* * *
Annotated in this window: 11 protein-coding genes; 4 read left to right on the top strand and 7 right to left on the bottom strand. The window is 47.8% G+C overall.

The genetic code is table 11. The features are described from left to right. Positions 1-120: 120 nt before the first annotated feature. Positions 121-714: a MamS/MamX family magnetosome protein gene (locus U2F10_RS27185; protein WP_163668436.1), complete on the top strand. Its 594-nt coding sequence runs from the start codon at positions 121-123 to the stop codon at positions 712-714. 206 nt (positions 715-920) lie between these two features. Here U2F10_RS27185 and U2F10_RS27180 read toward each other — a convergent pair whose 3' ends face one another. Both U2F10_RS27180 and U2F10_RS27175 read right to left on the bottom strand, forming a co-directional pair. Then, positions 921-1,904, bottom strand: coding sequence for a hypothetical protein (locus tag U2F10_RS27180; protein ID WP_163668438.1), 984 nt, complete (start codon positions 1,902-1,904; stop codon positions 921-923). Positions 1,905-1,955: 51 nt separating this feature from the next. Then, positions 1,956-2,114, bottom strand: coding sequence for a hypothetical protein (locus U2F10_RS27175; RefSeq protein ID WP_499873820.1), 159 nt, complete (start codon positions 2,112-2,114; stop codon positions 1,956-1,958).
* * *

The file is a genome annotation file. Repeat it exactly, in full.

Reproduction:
Annotated in this window: 11 protein-coding genes; 4 read left to right on the top strand and 7 right to left on the bottom strand. The window is 47.8% G+C overall.

The genetic code is table 11. The features are described from left to right. Positions 1-120: 120 nt before the first annotated feature. Positions 121-714: a MamS/MamX family magnetosome protein gene (locus U2F10_RS27185; protein WP_163668436.1), complete on the top strand. Its 594-nt coding sequence runs from the start codon at positions 121-123 to the stop codon at positions 712-714. 206 nt (positions 715-920) lie between these two features. Here U2F10_RS27185 and U2F10_RS27180 read toward each other — a convergent pair whose 3' ends face one another. Both U2F10_RS27180 and U2F10_RS27175 read right to left on the bottom strand, forming a co-directional pair. Then, positions 921-1,904, bottom strand: coding sequence for a hypothetical protein (locus tag U2F10_RS27180; protein ID WP_163668438.1), 984 nt, complete (start codon positions 1,902-1,904; stop codon positions 921-923). Positions 1,905-1,955: 51 nt separating this feature from the next. Then, positions 1,956-2,114, bottom strand: coding sequence for a hypothetical protein (locus U2F10_RS27175; RefSeq protein ID WP_499873820.1), 159 nt, complete (start codon positions 2,112-2,114; stop codon positions 1,956-1,958).